Sunday, August 21, 2011

Who has time for a plan B in this business?

Okay, so most of you probably haven't been sitting in front of a person whose opinion you value, showing them your hard work and creative output. This basically feels a lot like opening up and putting your heart on the table in front of them and hoping they don't choose to stab it with a pen.

It's especially hard if it's something you are really proud of, that you poured yourself into. And when they look at you and they make that face and they say, "Oh, is this it?"

Man, that is a moment where you have the potential to just LOSE IT.

Which is my way of saying that the second that Nina first said, "Do you have a plan B?" I felt so much for the designers she was talking to that I wanted to reach through the television and throttle her. It hit a bit of a nerve.

Which is my way of saying I hated this episode. It's no secret I don't tend to particularly agree with Nina either anyway, so yeah. Not a happy camper.

Anyway, dresses and jumpsuits and possibly a coat!

Anthony Ryan

Okay, the whole "two designers chose the same fabric thing" really fizzled so I won't really bother with it. Though I like Becky's better, which I'll get to, this one is still a nice top that I would really love to buy and wear with a completely different bottom.

There's nothing particularly wrong with the skirt, it's just not my style. And I seem to remember it not moving well on the runway, but it looks fine in the picture. Anyway, I feel like it doesn't compliment this top as well as it could. Not sure what I would do instead though.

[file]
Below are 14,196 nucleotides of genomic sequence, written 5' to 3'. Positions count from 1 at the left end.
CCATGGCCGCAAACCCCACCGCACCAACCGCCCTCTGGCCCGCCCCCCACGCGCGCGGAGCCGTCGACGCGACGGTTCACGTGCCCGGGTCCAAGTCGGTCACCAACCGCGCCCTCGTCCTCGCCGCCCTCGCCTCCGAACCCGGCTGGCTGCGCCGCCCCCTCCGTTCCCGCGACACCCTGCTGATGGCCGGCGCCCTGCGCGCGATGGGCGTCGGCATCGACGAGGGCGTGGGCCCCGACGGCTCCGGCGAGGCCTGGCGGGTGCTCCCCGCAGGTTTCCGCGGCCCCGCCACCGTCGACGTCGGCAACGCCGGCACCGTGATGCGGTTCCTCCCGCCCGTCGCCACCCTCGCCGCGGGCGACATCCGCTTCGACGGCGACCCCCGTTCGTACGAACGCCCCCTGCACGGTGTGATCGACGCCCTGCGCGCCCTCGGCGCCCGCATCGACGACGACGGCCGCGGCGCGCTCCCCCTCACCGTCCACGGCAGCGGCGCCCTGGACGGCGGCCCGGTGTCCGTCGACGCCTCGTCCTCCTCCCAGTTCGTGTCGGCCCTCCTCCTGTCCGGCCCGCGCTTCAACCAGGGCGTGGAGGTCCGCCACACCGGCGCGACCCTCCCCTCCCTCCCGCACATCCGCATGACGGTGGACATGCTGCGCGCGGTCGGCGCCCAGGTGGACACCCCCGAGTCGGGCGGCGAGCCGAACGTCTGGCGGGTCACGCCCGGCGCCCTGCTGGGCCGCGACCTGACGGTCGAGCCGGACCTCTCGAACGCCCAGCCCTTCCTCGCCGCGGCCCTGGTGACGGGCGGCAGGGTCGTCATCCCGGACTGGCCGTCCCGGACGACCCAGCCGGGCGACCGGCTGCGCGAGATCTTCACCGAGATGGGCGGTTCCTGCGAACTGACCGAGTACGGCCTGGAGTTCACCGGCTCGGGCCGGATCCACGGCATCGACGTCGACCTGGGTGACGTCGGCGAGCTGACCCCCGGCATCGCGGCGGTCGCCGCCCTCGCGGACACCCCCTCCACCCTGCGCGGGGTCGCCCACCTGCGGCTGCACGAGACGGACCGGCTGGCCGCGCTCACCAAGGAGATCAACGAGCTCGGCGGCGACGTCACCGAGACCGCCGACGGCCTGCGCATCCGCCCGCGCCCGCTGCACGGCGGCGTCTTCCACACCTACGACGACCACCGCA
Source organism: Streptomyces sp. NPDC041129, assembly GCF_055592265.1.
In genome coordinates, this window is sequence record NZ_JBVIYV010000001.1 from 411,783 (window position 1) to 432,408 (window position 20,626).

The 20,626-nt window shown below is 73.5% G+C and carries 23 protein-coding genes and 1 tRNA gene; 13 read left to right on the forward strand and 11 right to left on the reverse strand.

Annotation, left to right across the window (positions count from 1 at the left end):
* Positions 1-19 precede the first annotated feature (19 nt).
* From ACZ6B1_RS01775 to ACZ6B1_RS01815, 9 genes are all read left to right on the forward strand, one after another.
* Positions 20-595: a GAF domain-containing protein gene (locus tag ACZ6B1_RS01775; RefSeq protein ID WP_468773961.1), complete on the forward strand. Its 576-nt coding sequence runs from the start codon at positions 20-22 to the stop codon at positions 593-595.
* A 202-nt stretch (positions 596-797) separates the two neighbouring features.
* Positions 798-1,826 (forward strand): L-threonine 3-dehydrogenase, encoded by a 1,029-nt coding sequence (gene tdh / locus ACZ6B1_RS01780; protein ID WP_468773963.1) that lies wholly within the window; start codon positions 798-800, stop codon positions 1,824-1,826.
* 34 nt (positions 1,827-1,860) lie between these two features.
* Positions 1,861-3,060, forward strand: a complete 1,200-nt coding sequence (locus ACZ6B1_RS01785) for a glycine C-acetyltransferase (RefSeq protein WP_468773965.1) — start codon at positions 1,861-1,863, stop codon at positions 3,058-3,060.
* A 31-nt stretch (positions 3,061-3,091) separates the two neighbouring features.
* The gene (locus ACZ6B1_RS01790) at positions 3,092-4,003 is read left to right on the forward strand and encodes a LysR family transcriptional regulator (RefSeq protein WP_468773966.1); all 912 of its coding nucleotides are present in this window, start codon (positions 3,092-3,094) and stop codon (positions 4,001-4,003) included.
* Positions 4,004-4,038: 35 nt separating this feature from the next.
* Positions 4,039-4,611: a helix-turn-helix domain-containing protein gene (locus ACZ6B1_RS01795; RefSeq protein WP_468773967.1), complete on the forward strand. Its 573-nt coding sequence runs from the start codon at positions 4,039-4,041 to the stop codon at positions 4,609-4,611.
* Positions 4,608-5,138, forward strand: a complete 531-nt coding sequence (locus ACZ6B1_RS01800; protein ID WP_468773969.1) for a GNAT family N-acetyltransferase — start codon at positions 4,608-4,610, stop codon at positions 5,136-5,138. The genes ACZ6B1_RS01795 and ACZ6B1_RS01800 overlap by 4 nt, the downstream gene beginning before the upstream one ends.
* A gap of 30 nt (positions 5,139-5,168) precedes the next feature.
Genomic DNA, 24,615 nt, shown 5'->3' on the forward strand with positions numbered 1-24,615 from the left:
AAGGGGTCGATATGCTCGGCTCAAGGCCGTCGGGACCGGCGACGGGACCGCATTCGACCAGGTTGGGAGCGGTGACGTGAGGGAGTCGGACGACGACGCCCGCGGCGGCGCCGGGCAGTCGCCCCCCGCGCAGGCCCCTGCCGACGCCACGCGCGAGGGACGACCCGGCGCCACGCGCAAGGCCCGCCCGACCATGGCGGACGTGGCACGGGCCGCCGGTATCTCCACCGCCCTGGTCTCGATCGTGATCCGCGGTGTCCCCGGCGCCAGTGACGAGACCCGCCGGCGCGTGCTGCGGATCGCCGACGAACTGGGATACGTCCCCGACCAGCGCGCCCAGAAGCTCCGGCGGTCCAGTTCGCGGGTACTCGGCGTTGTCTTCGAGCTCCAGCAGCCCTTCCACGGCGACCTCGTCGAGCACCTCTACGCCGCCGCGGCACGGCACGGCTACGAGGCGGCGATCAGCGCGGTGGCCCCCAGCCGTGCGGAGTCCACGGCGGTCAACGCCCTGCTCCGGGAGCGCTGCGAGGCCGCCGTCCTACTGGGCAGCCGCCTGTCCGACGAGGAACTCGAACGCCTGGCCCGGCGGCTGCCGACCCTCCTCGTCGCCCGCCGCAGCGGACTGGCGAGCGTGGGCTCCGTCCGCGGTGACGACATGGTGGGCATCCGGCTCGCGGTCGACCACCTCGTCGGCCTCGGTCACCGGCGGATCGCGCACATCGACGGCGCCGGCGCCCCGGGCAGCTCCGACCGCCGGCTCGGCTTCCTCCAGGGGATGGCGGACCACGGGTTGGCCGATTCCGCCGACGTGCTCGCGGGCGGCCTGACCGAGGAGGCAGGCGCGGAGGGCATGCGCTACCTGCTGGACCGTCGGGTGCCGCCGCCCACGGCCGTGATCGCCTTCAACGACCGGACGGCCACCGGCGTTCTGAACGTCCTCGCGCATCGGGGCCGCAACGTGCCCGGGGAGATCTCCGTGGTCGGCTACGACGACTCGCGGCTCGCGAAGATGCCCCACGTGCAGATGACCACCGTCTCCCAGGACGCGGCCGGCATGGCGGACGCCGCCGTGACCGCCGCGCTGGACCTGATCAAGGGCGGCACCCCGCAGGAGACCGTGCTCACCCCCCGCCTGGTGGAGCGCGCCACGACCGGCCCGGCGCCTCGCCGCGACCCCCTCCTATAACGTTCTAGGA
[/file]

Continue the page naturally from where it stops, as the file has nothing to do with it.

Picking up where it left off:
But really, still a very solid garment from Anthony Ryan, I'm telling you, he is going to do something amazing very soon.


I have to admit, I don't really like this at all. Although I also have to say it would have been terrible in that original mustard color.

Can you even imagine? Could somebody photoshop that please?

But anyway, I just think this is the type of garment that doesn't do a woman's body any favors. It doesn't even make this model's body look all that great, it just sort of falls...I don't find it particularly tailored, so I'm surprised how much the judge's loved it.

This is my major problem though: Anya's reaction to Nina's criticism of the color. I know, I just said mustard was the wrong choice. But at the same time, the entire point of the show, no matter the challenge, is supposed to be to show off YOUR design aesthetic within the confines of the challenge. It's about who you are as a designer. At your core, what do you think YOUR fashion is?

I don't know how it really goes in the high fashion world, but it would seem to me that if I was going to hire a designer to make a dress for me, I would be hiring them because I already believe they have a great point of view and I'm interested in what THEY do, not because I want them to conform to ME and what I tend to buy/wear/whatever. So part of me really wanted Anya to look at Nina and say, "I'm going to make you believe in mustard, because I am going to make something wonderful with it."

There was this episode of Top Chef where the chefs all were supposed to make a dish that reflected their family and history. Tom Colicchio, (the head judge if you don't watch the show) apparently has said before that he hates okra. One of the chefs chose to make okra because it was something her family made, and she was convinced that she could make it well. And when they were at the judge's table, Colicchio had to admit that he had loved it, because she made it well.